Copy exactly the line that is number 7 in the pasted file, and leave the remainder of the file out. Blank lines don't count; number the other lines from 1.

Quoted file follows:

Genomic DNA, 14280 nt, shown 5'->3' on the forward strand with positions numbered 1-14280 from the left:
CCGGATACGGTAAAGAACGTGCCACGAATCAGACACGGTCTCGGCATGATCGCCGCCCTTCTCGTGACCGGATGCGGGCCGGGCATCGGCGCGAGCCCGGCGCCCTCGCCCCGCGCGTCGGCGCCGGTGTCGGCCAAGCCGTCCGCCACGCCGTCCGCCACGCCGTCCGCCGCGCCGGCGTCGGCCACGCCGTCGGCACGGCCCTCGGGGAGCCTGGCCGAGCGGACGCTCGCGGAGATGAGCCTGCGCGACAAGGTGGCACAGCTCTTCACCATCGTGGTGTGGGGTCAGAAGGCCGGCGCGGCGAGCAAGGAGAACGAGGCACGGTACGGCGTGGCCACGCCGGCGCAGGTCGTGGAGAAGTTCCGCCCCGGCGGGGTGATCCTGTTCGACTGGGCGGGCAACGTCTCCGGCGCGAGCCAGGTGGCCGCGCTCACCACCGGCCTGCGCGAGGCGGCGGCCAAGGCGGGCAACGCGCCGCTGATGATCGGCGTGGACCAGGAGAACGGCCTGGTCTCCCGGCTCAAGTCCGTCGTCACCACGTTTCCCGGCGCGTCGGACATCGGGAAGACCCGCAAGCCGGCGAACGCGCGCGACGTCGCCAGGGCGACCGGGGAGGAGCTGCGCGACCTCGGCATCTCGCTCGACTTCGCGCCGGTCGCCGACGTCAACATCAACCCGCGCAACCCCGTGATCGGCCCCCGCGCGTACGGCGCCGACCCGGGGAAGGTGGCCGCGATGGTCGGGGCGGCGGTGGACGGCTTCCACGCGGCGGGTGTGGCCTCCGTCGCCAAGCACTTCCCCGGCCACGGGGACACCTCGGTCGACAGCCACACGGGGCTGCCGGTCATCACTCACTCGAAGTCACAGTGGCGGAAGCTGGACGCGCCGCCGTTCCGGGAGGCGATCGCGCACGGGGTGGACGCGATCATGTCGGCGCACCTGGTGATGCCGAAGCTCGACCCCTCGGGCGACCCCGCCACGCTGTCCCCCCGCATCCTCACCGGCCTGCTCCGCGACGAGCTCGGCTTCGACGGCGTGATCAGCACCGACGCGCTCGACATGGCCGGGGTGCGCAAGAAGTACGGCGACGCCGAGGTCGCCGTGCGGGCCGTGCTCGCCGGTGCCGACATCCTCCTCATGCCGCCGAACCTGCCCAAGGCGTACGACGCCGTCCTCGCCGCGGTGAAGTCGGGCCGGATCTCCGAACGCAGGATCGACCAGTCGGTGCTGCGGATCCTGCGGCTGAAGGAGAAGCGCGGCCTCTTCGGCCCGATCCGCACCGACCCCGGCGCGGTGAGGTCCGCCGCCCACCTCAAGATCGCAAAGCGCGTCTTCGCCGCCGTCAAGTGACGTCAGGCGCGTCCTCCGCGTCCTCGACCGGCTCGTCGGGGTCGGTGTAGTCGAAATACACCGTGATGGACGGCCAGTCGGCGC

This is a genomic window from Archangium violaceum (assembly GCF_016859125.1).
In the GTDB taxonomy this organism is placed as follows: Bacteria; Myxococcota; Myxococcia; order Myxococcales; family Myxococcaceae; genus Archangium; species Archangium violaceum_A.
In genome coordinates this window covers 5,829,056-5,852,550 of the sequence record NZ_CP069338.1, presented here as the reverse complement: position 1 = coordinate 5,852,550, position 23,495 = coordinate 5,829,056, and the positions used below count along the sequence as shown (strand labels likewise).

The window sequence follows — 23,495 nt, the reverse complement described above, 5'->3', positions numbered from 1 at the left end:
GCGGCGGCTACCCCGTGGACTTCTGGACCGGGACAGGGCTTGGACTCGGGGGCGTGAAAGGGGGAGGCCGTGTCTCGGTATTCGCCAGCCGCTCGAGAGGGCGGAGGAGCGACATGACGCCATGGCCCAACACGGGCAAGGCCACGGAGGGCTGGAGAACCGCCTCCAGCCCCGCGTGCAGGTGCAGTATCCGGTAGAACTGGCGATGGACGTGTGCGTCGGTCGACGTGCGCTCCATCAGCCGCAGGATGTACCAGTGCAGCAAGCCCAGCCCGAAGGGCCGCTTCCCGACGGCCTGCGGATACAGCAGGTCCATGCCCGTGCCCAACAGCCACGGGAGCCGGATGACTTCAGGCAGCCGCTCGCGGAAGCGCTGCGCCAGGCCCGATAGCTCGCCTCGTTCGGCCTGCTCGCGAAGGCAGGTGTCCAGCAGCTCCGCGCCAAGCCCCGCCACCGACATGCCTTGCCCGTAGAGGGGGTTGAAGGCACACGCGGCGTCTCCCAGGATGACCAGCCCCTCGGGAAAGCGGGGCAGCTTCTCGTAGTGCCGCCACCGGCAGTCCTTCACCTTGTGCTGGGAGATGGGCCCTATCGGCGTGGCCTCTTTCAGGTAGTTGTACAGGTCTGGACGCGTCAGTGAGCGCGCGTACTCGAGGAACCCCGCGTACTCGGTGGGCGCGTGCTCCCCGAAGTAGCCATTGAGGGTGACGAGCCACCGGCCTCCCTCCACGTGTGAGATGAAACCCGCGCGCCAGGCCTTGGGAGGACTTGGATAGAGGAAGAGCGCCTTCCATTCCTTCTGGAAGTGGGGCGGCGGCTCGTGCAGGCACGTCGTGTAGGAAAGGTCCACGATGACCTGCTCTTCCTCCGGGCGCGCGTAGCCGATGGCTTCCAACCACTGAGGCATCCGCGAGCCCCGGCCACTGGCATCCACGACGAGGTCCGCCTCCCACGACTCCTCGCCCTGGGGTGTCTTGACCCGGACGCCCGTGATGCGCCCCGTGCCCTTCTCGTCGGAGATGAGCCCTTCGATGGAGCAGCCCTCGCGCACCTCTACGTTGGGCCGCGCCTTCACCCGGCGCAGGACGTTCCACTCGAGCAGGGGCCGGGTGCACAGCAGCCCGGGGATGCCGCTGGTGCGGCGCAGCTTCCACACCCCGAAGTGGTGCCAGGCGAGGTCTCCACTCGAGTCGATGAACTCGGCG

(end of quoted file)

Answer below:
GCGGCGGCTACCCCGTGGACTTCTGGACCGGGACAGGGCTTGGACTCGGGGGCGTGAAAGGGGGAGGCCGTGTCTCGGTATTCGCCAGCCGCTCGAGAGGGCGGAGGAGCGACATGACGCCATGGCCCAACACGGGCAAGGCCACGGAGGGCTGGAGAACCGCCTCCAGCCCCGCGTGCAGGTGCAGTATCCGGTAGAACTGGCGATGGACGTGTGCGTCGGTCGACGTGCGCTCCATCAGCCGCAGGATGTACCAGTGCAGCAAGCCCAGCCCGAAGGGCCGCTTCCCGACGGCCTGCGGATACAGCAGGTCCATGCCCGTGCCCAACAGCCACGGGAGCCGGATGACTTCAGGCAGCCGCTCGCGGAAGCGCTGCGCCAGGCCCGATAGCTCGCCTCGTTCGGCCTGCTCGCGAAGGCAGGTGTCCAGCAGCTCCGCGCCAAGCCCCGCCACCGACATGCCTTGCCCGTAGAGGGGGTTGAAGGCACACGCGGCGTCTCCCAGGATGACCAGCCCCTCGGGAAAGCGGGGCAGCTTCTCGTAGTGCCGCCACCGGCAGTCCTTCACCTTGTGCTGGGAGATGGGCCCTATCGGCGTGGCCTCTTTCAGGTAGTTGTACAGGTCTGGACGCGTCAGTGAGCGCGCGTACTCGAGGAACCCCGCGTACTCGGTGGGCGCGTGCTCCCCGAAGTAGCCATTGAGGGTGACGAGCCACCGGCCTCCCTCCACGTGTGAGATGAAACCCGCGCGCCAGGCCTTGGGAGGACTTGGATAGAGGAAGAGCGCCTTCCATTCCTTCTGGAAGTGGGGCGGCGGCTCGTGCAGGCACGTCGTGTAGGAAAGGTCCACGATGACCTGCTCTTCCTCCGGGCGCGCGTAGCCGATGGCTTCCAACCACTGAGGCATCCGCGAGCCCCGGCCACTGGCATCCACGACGAGGTCCGCCTCCCACGACTCCTCGCCCTGGGGTGTCTTGACCCGGACGCCCGTGATGCGCCCCGTGCCCTTCTCGTCGGAGATGAGCCCTTCGATGGAGCAGCCCTCGCGCACCTCTACGTTGGGCCGCGCCTTCACCCGGCGCAGGACGTTCCACTCGAGCAGGGGCCGGGTGCACAGCAGCCCGGGGATGCCGCTGGTGCGGCGCAGCTTCCACACCCCGAAGTGGTGCCAGGCGAGGTCTCCACTCGAGTCGATGAACTCGGCG